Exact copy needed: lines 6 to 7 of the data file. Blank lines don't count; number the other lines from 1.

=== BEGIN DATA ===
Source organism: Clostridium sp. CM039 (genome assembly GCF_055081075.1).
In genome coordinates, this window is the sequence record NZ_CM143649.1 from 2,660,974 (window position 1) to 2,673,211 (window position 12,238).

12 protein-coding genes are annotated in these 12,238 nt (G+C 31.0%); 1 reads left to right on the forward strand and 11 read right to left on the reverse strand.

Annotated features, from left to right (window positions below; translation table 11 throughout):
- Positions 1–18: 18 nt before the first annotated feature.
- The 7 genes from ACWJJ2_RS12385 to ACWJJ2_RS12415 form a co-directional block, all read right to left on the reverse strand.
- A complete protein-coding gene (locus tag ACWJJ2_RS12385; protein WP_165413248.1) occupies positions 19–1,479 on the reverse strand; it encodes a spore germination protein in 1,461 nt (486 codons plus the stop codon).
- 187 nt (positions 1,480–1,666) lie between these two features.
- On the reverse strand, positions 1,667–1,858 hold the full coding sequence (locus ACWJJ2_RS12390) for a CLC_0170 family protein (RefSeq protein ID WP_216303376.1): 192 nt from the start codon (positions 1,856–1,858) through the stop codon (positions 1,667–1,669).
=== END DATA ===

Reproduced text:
- The 7 genes from ACWJJ2_RS12385 to ACWJJ2_RS12415 form a co-directional block, all read right to left on the reverse strand.
- A complete protein-coding gene (locus tag ACWJJ2_RS12385; protein WP_165413248.1) occupies positions 19–1,479 on the reverse strand; it encodes a spore germination protein in 1,461 nt (486 codons plus the stop codon).